Help foster innovation by asking people to agree to guidelines, like being positive and open minded.
Defining innovation can be challenging. For us, innovation means thinking differently, exhibiting creative behaviors, and continually doing things in new ways to create positive change.
We want our employees to feel empowered to foster innovation. But, how can we be innovative in our everyday work?
When your job description requires you to be innovative every day, you pick up some tricks along the way.
My Favorite Tips to Foster Innovation
- Be open to exploring new ideas. Sure, you may have tried something ten years ago, but since that was a different time, maybe it could work now. We call this greenhousing.
- Incorporate freshness into your life. Walk to work a different way, listen to a different radio station, take your next meeting outside, or try a new restaurant. Trying new things could spark solutions to challenges.
- Use energizers. Engage your coworkers at the beginning of a meeting, in the middle of a long meeting, or during the three-o’clock slump with quick activities called energizers to get their creative juices flowing. See some of my favorite energizers below.
- Start meetings with verbal contracts. Think about how you want people to act, and ask them to agree to guidelines. For example: Be positive and open minded; be respectful of time; turn off laptops and smartphones (this one lets you call people out if they pull out their phones).
- Understand what people want. Gathering insights (i.e., talking to people) helps guide your ideas when you are problem solving.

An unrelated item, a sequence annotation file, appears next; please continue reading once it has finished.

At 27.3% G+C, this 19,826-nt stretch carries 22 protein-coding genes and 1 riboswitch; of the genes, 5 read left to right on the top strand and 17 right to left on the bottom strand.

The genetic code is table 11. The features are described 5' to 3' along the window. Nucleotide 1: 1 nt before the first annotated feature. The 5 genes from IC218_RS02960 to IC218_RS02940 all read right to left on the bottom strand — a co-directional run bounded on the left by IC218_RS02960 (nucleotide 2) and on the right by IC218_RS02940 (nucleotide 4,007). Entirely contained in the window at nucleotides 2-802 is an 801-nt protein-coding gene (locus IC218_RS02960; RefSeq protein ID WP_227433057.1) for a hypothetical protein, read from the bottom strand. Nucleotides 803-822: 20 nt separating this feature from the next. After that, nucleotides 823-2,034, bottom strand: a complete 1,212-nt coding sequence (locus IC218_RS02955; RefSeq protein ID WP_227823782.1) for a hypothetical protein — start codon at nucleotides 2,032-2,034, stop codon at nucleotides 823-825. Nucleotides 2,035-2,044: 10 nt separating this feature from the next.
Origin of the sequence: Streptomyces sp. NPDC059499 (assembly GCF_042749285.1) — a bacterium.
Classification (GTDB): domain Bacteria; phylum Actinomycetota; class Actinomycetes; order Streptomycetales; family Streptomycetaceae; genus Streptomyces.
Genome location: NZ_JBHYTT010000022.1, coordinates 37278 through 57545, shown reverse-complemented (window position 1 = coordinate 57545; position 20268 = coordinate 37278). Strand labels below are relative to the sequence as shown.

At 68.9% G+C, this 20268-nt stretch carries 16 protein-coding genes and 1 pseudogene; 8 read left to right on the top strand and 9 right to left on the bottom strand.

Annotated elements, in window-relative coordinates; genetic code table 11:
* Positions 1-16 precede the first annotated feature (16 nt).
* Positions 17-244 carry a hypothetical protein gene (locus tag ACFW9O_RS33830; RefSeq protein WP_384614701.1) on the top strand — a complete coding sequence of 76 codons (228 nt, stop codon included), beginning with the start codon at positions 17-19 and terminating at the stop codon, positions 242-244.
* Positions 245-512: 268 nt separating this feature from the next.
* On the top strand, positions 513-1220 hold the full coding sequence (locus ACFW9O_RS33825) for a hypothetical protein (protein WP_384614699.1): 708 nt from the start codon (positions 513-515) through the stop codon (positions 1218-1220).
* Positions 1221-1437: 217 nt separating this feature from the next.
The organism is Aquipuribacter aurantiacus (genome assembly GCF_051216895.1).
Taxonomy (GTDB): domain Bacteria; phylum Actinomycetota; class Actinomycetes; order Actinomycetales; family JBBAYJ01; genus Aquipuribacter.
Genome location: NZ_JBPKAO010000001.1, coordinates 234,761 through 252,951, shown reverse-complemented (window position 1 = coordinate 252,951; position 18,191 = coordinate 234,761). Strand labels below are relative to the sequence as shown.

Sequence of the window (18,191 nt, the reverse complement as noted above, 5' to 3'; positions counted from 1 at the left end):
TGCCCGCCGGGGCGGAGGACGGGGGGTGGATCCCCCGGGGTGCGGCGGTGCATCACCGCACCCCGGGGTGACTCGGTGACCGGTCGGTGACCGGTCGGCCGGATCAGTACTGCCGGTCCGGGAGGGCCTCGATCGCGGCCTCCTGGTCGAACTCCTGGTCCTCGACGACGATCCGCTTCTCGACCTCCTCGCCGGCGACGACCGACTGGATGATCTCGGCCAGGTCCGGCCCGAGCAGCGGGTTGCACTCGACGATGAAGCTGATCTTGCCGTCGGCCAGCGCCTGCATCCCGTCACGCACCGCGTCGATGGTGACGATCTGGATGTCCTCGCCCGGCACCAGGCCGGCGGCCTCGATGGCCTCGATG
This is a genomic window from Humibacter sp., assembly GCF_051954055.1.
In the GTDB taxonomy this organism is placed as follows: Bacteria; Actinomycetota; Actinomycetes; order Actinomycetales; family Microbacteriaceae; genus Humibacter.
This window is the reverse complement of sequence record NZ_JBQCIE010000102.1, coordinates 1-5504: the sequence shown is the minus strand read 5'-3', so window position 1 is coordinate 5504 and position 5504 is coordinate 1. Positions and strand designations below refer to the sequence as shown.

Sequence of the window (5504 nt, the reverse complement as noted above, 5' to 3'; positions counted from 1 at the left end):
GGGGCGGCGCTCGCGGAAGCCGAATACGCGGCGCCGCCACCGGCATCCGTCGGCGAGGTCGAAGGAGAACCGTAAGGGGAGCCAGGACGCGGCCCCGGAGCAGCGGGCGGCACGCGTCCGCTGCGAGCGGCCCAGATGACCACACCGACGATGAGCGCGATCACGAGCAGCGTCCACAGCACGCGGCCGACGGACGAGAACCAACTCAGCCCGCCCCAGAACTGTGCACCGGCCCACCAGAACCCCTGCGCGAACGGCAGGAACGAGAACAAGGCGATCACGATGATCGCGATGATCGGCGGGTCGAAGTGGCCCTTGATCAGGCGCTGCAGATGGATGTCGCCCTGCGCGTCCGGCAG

Gathering insights from people and using them to organize your ideas is an important part of creative problem solving.
Use Simple Energizers to Get Creative Juices Flowing
Here are a few energizers our team uses to help participants foster innovation when we host sessions with our employees, customers, and community partners:
Have everyone pair up with a piece of paper and a marker. Instruct them to place their pen on the paper, stare into their partner’s eyes, and draw their portrait — without looking at the paper! They will give their portrait to their partner, so each person has their own picture; ask everyone to share their name, portrait, and energy level on a scale of 1–10. This works best for introductions.
Give the group 30 seconds to line up in birthday order (month and day only). Participants can’t talk, so they have to figure out a different way to communicate. Once the line is formed, create groups of 4 or 5. This works best for creating groups.
Have the group stand in a circle. Throw a ball to someone at random and then have them throw it to someone else. Explain that a ball can’t be thrown to anyone who’s already received it. The last person to catch the ball must throw it back to you. Everyone must remember who threw them the ball and who they threw it to — this is the path all balls must follow. Have a few practice rounds, getting the ball to go faster and faster. Make things more interesting by slowly increasing the number of balls in play. This works anytime.
We can help you learn the human-centered innovation process we use and apply it to your unique business challenge.
Contact our team for more information.